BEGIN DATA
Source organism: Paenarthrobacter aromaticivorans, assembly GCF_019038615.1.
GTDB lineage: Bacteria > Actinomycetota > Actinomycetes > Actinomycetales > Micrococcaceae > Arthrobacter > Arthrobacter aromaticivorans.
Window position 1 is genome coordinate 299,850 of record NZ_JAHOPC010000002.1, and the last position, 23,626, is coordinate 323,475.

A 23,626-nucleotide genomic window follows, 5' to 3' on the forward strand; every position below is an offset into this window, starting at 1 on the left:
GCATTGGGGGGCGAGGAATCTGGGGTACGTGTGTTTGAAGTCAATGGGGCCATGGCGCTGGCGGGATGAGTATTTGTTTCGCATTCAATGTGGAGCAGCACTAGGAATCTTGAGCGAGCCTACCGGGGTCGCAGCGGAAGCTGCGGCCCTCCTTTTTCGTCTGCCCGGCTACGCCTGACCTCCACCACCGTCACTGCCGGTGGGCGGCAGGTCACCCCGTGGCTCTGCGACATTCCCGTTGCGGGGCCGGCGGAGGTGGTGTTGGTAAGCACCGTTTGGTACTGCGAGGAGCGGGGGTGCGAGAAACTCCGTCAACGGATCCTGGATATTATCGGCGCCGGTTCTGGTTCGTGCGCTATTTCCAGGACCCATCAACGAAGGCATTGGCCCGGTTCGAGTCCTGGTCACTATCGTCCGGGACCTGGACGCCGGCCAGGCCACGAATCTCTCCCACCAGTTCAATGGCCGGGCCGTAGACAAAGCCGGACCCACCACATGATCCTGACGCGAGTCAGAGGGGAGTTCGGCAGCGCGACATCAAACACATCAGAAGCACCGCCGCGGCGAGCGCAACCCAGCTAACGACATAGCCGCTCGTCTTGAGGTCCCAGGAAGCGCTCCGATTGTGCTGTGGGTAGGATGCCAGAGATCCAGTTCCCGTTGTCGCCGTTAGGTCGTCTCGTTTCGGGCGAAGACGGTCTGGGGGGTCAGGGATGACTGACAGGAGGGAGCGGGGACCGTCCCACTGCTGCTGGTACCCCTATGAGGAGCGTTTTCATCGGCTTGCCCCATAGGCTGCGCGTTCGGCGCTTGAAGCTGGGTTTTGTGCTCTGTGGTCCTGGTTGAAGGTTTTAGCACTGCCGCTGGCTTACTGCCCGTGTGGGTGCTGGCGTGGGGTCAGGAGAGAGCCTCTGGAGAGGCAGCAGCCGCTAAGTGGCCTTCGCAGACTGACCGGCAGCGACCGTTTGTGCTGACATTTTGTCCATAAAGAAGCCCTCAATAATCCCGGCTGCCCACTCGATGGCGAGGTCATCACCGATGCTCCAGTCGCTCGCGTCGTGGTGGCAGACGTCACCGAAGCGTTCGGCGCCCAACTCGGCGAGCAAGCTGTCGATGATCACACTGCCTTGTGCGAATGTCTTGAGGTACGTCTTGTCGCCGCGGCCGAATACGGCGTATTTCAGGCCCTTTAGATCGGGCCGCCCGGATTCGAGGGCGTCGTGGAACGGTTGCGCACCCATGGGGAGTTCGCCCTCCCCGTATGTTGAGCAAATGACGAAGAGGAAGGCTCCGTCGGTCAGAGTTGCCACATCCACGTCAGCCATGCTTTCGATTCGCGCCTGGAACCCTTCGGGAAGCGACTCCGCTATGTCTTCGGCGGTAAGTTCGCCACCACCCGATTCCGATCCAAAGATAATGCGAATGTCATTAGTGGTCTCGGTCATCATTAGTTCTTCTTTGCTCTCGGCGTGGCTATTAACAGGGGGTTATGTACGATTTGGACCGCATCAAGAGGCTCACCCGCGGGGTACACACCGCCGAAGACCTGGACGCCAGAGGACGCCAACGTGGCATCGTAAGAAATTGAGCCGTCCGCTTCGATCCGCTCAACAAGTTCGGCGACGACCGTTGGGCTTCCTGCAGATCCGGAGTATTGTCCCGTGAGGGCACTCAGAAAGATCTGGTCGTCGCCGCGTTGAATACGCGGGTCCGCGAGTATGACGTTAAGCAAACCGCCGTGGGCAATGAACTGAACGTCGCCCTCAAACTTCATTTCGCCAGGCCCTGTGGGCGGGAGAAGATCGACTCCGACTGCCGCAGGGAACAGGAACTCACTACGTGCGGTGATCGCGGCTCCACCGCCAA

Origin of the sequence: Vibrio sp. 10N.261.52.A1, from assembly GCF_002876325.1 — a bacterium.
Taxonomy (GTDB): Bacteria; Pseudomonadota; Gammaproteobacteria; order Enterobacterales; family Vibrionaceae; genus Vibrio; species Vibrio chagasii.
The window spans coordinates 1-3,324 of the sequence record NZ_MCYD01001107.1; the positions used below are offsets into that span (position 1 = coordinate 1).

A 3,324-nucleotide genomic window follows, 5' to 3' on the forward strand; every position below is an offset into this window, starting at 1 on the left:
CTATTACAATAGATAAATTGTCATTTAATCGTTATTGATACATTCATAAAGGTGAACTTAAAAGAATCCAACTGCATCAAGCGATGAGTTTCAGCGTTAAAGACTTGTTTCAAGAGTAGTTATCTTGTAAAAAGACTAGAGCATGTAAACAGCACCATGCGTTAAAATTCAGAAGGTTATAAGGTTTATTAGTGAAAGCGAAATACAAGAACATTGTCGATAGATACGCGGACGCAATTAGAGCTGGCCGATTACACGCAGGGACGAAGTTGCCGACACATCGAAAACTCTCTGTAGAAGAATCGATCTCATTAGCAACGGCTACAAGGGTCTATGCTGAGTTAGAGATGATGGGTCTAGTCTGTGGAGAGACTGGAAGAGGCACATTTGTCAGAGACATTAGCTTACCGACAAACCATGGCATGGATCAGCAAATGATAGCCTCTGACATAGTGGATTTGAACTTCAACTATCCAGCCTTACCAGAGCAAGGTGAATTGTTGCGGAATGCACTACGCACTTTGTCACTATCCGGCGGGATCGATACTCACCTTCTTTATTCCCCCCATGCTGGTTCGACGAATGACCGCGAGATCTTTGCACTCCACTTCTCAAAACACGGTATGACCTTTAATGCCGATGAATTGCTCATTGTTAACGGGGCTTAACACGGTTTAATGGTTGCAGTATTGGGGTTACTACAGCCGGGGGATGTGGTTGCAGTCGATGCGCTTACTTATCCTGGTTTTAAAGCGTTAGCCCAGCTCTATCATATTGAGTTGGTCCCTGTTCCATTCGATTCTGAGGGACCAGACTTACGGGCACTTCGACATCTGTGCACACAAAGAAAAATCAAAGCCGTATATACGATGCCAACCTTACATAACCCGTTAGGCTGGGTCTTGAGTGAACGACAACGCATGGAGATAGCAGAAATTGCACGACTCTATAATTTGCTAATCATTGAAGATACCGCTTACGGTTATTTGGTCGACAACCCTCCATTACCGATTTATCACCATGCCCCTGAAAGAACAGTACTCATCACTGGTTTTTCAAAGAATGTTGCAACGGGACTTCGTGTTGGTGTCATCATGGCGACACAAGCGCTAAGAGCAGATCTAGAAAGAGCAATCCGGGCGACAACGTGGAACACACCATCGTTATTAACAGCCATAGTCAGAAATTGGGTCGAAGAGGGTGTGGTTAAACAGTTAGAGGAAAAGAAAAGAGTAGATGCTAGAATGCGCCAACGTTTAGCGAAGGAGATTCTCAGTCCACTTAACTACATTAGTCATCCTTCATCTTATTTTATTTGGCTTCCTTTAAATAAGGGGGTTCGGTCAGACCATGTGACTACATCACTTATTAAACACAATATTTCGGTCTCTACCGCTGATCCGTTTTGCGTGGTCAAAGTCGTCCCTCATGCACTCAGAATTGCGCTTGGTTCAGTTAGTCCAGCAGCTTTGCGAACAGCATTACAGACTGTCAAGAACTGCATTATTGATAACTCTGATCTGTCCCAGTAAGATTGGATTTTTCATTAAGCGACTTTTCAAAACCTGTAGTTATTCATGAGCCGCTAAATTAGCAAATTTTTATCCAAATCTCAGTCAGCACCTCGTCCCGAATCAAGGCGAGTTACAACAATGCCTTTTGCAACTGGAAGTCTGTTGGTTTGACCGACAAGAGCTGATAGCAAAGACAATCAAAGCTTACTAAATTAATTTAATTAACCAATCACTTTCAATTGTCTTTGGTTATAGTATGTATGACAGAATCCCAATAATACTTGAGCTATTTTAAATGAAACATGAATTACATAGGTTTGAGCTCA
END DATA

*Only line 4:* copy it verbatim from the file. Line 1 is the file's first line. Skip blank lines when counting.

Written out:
A 23,626-nucleotide genomic window follows, 5' to 3' on the forward strand; every position below is an offset into this window, starting at 1 on the left: